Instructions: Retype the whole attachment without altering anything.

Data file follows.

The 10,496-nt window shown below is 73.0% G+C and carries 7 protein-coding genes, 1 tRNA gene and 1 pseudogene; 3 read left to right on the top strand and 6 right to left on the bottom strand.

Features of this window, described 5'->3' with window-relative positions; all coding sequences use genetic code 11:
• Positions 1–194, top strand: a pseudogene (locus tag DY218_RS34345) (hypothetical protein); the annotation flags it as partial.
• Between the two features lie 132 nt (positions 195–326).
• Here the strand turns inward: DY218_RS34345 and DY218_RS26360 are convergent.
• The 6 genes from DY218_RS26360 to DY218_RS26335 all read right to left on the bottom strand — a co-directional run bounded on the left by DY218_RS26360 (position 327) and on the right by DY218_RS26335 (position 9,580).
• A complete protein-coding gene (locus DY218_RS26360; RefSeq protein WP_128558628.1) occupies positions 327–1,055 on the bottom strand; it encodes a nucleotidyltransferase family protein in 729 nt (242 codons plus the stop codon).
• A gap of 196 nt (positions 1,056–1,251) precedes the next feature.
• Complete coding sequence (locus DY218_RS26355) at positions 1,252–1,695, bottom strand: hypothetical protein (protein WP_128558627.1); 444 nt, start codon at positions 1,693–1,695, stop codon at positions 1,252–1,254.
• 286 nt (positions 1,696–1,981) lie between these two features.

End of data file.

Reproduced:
The 10,496-nt window shown below is 73.0% G+C and carries 7 protein-coding genes, 1 tRNA gene and 1 pseudogene; 3 read left to right on the top strand and 6 right to left on the bottom strand.

Features of this window, described 5'->3' with window-relative positions; all coding sequences use genetic code 11:
• Positions 1–194, top strand: a pseudogene (locus tag DY218_RS34345) (hypothetical protein); the annotation flags it as partial.
• Between the two features lie 132 nt (positions 195–326).
• Here the strand turns inward: DY218_RS34345 and DY218_RS26360 are convergent.
• The 6 genes from DY218_RS26360 to DY218_RS26335 all read right to left on the bottom strand — a co-directional run bounded on the left by DY218_RS26360 (position 327) and on the right by DY218_RS26335 (position 9,580).
• A complete protein-coding gene (locus DY218_RS26360; RefSeq protein WP_128558628.1) occupies positions 327–1,055 on the bottom strand; it encodes a nucleotidyltransferase family protein in 729 nt (242 codons plus the stop codon).
• A gap of 196 nt (positions 1,056–1,251) precedes the next feature.
• Complete coding sequence (locus DY218_RS26355) at positions 1,252–1,695, bottom strand: hypothetical protein (protein WP_128558627.1); 444 nt, start codon at positions 1,693–1,695, stop codon at positions 1,252–1,254.
• 286 nt (positions 1,696–1,981) lie between these two features.